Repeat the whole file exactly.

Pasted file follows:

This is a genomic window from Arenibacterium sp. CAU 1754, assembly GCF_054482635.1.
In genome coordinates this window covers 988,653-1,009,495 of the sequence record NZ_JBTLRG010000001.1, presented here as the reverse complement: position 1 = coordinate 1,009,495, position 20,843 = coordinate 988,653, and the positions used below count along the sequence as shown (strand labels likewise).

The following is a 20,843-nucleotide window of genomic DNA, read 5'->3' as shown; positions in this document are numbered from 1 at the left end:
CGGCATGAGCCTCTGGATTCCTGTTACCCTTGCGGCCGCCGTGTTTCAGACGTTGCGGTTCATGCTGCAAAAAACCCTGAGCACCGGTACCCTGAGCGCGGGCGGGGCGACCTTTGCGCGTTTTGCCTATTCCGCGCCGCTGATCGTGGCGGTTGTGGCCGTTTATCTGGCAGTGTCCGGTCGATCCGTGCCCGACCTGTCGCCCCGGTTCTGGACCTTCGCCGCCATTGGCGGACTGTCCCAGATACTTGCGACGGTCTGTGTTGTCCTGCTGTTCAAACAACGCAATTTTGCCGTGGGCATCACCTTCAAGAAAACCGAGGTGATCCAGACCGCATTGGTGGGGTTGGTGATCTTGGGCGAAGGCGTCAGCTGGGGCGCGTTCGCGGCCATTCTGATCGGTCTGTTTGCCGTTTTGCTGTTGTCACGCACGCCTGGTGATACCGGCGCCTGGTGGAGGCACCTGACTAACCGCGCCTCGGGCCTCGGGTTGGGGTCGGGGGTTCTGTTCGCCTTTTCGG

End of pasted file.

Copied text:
This is a genomic window from Arenibacterium sp. CAU 1754, assembly GCF_054482635.1.
In genome coordinates this window covers 988,653-1,009,495 of the sequence record NZ_JBTLRG010000001.1, presented here as the reverse complement: position 1 = coordinate 1,009,495, position 20,843 = coordinate 988,653, and the positions used below count along the sequence as shown (strand labels likewise).

The following is a 20,843-nucleotide window of genomic DNA, read 5'->3' as shown; positions in this document are numbered from 1 at the left end:
CGGCATGAGCCTCTGGATTCCTGTTACCCTTGCGGCCGCCGTGTTTCAGACGTTGCGGTTCATGCTGCAAAAAACCCTGAGCACCGGTACCCTGAGCGCGGGCGGGGCGACCTTTGCGCGTTTTGCCTATTCCGCGCCGCTGATCGTGGCGGTTGTGGCCGTTTATCTGGCAGTGTCCGGTCGATCCGTGCCCGACCTGTCGCCCCGGTTCTGGACCTTCGCCGCCATTGGCGGACTGTCCCAGATACTTGCGACGGTCTGTGTTGTCCTGCTGTTCAAACAACGCAATTTTGCCGTGGGCATCACCTTCAAGAAAACCGAGGTGATCCAGACCGCATTGGTGGGGTTGGTGATCTTGGGCGAAGGCGTCAGCTGGGGCGCGTTCGCGGCCATTCTGATCGGTCTGTTTGCCGTTTTGCTGTTGTCACGCACGCCTGGTGATACCGGCGCCTGGTGGAGGCACCTGACTAACCGCGCCTCGGGCCTCGGGTTGGGGTCGGGGGTTCTGTTCGCCTTTTCGG